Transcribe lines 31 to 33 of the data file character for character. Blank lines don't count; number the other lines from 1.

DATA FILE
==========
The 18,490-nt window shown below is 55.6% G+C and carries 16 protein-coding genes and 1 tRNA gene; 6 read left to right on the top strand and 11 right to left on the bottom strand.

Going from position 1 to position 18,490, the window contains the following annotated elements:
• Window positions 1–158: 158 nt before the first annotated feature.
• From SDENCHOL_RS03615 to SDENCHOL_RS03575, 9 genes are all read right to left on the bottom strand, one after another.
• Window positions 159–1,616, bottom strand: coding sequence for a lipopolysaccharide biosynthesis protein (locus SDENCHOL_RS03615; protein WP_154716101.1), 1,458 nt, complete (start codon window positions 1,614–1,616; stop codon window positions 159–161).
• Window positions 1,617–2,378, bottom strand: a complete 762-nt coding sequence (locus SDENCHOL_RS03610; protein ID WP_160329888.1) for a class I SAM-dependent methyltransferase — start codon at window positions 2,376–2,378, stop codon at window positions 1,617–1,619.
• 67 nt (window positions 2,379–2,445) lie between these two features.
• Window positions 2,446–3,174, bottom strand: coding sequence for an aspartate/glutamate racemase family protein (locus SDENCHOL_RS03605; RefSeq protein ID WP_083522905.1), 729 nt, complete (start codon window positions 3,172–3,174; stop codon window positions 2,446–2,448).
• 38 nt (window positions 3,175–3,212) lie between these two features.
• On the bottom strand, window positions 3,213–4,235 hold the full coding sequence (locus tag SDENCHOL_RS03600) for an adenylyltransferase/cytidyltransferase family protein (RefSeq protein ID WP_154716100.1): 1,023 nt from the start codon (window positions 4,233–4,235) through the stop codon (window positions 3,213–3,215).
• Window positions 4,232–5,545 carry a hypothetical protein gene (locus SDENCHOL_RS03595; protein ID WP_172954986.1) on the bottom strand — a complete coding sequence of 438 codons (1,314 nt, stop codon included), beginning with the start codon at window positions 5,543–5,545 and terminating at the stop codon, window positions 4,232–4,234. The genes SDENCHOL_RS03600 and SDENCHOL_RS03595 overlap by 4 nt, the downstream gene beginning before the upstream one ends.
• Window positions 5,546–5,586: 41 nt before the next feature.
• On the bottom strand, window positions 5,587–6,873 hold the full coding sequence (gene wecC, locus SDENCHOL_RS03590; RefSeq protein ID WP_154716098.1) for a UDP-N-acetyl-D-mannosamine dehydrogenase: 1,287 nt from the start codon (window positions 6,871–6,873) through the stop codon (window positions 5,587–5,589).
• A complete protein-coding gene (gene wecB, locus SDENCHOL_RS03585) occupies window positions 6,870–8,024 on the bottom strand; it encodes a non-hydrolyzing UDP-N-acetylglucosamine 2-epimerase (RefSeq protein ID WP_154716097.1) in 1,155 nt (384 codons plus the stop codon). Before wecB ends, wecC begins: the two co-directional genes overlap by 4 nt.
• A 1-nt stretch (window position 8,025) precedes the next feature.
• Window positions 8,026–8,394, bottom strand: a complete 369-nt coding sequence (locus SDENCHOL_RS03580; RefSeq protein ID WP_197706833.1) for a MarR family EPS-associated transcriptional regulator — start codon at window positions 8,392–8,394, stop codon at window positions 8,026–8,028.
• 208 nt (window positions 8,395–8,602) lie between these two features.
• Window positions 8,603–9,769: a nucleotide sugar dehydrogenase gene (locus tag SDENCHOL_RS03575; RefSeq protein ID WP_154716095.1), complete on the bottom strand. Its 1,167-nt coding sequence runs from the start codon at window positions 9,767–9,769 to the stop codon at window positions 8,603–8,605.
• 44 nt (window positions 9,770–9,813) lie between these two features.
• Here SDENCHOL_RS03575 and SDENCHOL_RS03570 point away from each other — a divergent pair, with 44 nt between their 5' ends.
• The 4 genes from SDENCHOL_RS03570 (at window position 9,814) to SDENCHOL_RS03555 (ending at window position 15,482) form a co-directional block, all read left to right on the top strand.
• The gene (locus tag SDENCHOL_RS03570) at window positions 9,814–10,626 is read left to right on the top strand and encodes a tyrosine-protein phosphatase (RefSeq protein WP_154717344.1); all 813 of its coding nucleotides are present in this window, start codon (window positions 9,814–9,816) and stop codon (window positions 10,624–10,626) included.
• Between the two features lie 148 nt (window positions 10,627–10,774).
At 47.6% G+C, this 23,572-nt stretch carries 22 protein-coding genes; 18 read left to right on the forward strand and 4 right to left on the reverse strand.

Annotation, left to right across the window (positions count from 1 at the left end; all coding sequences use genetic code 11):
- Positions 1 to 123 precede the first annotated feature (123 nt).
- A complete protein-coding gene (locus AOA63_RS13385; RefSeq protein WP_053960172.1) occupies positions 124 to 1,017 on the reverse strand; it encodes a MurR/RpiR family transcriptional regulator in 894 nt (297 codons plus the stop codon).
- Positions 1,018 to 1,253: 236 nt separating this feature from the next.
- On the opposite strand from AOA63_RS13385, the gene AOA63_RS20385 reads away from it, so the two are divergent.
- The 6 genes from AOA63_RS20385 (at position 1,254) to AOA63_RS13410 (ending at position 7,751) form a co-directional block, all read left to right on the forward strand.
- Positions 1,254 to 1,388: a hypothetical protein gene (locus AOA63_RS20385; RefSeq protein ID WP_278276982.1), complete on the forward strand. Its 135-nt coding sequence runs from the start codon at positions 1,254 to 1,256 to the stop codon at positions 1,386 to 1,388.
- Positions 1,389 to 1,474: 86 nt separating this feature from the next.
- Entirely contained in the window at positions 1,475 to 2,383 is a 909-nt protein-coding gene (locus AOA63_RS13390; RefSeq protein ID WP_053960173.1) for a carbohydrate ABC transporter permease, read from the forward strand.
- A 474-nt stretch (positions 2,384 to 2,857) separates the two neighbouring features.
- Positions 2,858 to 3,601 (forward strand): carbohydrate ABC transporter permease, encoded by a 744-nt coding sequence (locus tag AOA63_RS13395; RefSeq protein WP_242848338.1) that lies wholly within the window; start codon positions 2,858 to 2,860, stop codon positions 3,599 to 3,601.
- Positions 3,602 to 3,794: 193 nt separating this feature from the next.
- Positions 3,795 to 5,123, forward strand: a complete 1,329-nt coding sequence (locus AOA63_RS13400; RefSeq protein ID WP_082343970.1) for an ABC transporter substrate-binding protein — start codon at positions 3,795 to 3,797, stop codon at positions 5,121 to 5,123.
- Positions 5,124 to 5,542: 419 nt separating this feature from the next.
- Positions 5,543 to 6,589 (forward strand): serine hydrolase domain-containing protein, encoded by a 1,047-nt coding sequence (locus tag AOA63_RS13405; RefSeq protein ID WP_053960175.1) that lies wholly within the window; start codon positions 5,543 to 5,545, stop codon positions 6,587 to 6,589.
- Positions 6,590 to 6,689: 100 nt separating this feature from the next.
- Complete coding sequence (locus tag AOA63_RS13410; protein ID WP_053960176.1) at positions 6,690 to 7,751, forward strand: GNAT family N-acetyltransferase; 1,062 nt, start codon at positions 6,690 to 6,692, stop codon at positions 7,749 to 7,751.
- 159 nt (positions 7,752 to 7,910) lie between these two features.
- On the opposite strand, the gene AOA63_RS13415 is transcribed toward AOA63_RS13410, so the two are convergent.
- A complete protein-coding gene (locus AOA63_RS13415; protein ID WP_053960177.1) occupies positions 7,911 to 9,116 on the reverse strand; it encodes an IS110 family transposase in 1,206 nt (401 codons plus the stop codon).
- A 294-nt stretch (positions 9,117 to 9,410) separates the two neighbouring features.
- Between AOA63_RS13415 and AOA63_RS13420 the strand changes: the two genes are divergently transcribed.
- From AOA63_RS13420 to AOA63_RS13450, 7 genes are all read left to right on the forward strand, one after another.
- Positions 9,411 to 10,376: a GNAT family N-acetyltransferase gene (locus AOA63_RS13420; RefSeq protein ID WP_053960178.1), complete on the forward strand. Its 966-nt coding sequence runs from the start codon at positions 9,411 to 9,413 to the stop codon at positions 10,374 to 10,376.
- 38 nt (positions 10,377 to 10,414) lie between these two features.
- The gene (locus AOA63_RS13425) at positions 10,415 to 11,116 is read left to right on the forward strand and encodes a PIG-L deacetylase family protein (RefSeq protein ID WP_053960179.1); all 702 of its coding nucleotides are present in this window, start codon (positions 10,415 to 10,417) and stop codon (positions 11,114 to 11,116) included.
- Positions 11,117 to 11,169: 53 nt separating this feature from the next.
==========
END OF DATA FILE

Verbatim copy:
- Positions 1,254 to 1,388: a hypothetical protein gene (locus AOA63_RS20385; RefSeq protein ID WP_278276982.1), complete on the forward strand. Its 135-nt coding sequence runs from the start codon at positions 1,254 to 1,256 to the stop codon at positions 1,386 to 1,388.
- Positions 1,389 to 1,474: 86 nt separating this feature from the next.
- Entirely contained in the window at positions 1,475 to 2,383 is a 909-nt protein-coding gene (locus AOA63_RS13390; RefSeq protein ID WP_053960173.1) for a carbohydrate ABC transporter permease, read from the forward strand.